With the loss of all-conference forward Jalen Jones, Texas A&M was in a position where they could afford to add another front court body alongside the likes of Tyler Davis and Tonny Trocha-Morelos. Thursday afternoon head coach Billy Kennedy and his staff managed to do just that, as 6-foot-9 forward Eric Martinez Vila made his pledge to the SEC program.
News of Vila’s commitment was first reported by TexAgs.com, and the FC Barcelona Lassa (that’s the club’s basketball program) product took visits to Texas A&M, Missouri and Wake Forest earlier this spring. Vila’s viewed as more of a combo forward, with the ability to step away from the basket and hit perimeter shots, giving the Aggies some added versatility in the front court.
Vila has plenty of experience playing for both FC Barcelona’s B team (however he did appear with the A-team during the 2014-15 season), and he represented Spain in the 2014 FIBA U16 EuroBasket and 2015 FIBA U18 EuroBasket events. Vila is the fifth member of Texas A&M’s 2016 class, joining guards J.J. Caldwell and J.C. Hampton, wing DeShawn Corprew and forward Robert Williams.
With the deadline for early entrants to withdraw from the NBA Draft set for Wednesday, some college basketball teams will receive important news as it pertains to the 2016-17 campaign. One of those teams was Nevada, which surprised many last season by winning 24 games in Eric Musselman’s first season at the helm. And with one of the key contributors from that team deciding to withdraw from the NBA Draft, the Wolf Pack will be well positioned to be even better in 2016-17.
Forward Cameron Oliver, who was one of the Mountain West’s best freshmen this past season, will return to Reno for his sophomore season with Musselman making the news official Monday afternoon.
The 6-foot-8 Oliver averaged 13.4 points, 9.1 rebounds and 2.6 blocks per game for Nevada, shooting 50.8 percent from the field in his debut season. Oliver was named third team All-Mountain West while also earning conference All-Defensive team honors.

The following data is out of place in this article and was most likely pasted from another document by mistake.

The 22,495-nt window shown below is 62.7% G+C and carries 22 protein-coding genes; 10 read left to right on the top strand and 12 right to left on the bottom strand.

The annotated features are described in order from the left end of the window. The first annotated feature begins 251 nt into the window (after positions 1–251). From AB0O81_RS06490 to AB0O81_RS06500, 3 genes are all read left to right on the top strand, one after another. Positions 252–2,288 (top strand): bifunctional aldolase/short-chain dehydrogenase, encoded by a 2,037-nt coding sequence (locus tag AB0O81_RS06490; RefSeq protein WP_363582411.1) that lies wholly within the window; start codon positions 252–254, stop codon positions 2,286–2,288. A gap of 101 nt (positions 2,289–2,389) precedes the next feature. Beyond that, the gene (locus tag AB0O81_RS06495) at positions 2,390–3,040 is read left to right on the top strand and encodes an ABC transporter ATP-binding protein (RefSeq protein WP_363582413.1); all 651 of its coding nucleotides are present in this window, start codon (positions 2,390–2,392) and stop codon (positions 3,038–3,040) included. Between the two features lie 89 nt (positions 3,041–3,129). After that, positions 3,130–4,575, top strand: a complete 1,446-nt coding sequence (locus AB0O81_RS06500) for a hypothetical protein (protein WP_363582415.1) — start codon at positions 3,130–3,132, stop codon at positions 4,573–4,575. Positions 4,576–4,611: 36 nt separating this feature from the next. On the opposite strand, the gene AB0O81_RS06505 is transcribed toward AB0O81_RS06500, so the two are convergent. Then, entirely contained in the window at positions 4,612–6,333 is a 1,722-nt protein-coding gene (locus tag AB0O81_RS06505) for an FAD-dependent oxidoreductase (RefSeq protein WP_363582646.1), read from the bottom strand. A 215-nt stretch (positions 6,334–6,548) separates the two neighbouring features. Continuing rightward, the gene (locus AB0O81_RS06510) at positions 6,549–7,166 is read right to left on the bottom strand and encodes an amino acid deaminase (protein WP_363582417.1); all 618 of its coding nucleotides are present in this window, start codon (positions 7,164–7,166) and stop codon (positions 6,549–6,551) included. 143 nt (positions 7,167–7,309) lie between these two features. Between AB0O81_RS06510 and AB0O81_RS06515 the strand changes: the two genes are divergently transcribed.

Oliver and wing D.J. Fenner (13.7 ppg) are the team’s top two returning scorers, with guard Marqueze Coleman (15.1 ppg) out of eligibility, and they’ll lead the way for a team that can contend in the Mountain West next season.
In addition to Oliver and Fenner, Nevada adds two talented transfers in Leland King and Marcus Marshall, with the latter averaging 19.5 points per game at Missouri State in 2014-15.
ATHENS, Ga. (AP) Georgia guard Juwan Parker has been awarded a medical redshirt, leaving him with two years of eligibility, after missing the 2015-16 season with a partially torn Achilles tendon.
Parker, from Tulsa, Oklahoma, played in Georgia’s exhibition game against Armstrong State but missed the regular season. He originally suffered the injury in the 2014-15 season, when he averaged 4.9 points and 3.7 rebounds while starting 14 games.
Parker will be a junior in the 2016-17 season.
Georgia also announced that forward Osahen Iduwe will transfer after averaging 0.5 points in 18 games.
Iduwe, from Nigeria, attended Central Park Christian School in Birmingham, Alabama, in 2012-13 and St. John’s Northwestern Military Academy in Delafield, Wisconsin, in 2013-14.
Xavier forward Trevon Bluiett will return to school for his junior season.
Bluiett did not receive an invitation to the NBA Draft combine, but he did get a few workouts with NBA teams after declaring for the draft in March. He did not sign with an agent, meaning he can withdraw his name from consideration without losing any eligibility.
This is big for the Musketeers. Bluiett, a 6-foot-7 combo-forward that gives Xavier some lineup versatility, averaged 15.1 points and 6.1 boards while shooting 39.8 percent from three last season. With Bluiett back in the fold, the Musketeers return their top four perimeter scorers and may have the best 1-2 punch in the league with Bluiett and point guard Edmond Sumner.